Being 30 and living with your parents isn't lame -- it's awesome

Last fall, a study revealed that the number of young adults living with their parents had soared. Prior to the recession, 4.7 million Americans ages 25 to 34 lived with their folks. As of last year, though, the number had increased to 5.9 million, thanks largely to years of widespread high unemployment and underemployment for young workers—who often simply did not have the money to move out of their own.

According to a new Pew Research poll, 21.6% of Americans ages 25 to 34 now live in multigenerational households. The figure has risen steadily since 1980, when it measured at just 11%, and it spiked, unsurprisingly, starting in 2007. …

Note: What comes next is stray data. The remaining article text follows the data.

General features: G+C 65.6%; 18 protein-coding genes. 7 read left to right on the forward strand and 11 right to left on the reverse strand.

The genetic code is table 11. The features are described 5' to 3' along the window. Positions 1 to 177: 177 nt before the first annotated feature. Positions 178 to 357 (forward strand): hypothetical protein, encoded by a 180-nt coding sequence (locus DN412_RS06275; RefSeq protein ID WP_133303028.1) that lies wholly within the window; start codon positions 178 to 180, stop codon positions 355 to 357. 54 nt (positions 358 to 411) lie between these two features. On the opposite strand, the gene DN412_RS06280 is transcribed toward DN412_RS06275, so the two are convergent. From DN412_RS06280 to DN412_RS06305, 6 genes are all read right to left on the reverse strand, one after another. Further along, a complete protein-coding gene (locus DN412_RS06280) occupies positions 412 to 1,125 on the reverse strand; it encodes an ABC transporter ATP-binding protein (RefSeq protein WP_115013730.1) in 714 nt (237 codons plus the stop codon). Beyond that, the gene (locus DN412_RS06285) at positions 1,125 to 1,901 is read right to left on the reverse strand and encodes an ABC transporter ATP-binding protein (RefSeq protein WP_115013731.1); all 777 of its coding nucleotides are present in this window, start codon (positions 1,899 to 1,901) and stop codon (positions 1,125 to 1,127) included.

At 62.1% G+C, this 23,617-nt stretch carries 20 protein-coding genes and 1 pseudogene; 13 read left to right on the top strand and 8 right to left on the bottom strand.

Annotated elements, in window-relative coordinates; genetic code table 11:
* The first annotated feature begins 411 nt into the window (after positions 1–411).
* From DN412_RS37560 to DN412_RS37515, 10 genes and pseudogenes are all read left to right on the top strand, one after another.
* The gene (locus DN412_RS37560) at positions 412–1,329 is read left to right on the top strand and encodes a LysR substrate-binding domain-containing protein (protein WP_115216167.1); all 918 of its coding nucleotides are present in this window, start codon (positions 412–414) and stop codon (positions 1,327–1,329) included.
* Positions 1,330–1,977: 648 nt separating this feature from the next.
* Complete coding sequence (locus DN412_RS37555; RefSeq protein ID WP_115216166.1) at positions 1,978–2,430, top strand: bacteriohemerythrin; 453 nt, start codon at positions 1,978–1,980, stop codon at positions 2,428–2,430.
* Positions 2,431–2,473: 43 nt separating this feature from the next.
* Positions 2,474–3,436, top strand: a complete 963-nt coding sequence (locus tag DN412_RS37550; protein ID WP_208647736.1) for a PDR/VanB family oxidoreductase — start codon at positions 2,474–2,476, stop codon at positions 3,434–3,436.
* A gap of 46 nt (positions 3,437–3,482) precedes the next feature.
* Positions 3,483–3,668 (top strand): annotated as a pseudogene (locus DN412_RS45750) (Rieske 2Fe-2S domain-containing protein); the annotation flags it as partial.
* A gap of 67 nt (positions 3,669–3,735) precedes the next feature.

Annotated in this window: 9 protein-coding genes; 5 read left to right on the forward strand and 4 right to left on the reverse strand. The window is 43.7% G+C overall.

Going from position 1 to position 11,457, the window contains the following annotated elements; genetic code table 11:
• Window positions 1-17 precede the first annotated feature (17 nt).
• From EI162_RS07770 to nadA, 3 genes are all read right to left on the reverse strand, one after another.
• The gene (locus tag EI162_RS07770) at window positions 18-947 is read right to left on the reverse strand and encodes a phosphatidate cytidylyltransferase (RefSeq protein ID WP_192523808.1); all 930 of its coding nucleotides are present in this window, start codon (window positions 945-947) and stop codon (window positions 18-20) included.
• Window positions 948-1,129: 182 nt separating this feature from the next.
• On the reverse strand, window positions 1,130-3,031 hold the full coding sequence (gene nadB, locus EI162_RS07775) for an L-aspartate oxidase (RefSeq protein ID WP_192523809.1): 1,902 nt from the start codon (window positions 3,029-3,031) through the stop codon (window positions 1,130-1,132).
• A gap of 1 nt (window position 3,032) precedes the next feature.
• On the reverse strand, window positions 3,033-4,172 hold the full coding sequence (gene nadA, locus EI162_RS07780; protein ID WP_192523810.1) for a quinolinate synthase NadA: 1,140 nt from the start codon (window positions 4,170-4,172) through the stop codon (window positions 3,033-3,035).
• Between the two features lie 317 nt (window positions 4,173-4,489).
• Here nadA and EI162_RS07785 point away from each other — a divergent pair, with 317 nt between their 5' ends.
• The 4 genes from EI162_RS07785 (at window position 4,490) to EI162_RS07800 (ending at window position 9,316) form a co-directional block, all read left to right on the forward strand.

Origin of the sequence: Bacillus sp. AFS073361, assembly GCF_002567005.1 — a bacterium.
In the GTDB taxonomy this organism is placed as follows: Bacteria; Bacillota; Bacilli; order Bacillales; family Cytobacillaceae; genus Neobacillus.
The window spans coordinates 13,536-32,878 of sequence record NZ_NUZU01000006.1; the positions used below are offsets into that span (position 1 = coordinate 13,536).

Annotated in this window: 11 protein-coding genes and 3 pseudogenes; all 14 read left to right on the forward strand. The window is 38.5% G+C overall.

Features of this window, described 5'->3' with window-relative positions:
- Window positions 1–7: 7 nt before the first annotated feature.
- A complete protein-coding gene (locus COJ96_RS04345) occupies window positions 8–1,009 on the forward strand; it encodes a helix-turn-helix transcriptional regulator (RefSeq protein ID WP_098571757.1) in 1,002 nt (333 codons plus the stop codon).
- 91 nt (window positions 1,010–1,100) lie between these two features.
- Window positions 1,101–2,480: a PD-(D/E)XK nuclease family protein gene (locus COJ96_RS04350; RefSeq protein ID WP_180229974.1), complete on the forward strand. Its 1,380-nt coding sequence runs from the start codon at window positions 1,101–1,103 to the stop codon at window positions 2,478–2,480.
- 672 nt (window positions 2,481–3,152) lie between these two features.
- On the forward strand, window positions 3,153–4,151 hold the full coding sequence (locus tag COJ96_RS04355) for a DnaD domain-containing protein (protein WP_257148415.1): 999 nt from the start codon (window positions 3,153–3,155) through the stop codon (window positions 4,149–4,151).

But in the new Pew survey, the attitudes and optimism of young adults living with their parents aren’t that different from that of young adults living on their own. Nearly 7 in 10 (68%) of those living with mom and dad say they are satisfied with their family lives, compared with a slightly higher percentage (73%) of those living on their own who report the same. While 49% of adults out on their own declare themselves satisfied with their present housing situation, 44% of those living with their parents can say the same thing. Roughly the same portion of both groups (83% with parents vs. 84% on their own) believes that they will have enough money down the line to live the kind of life they want.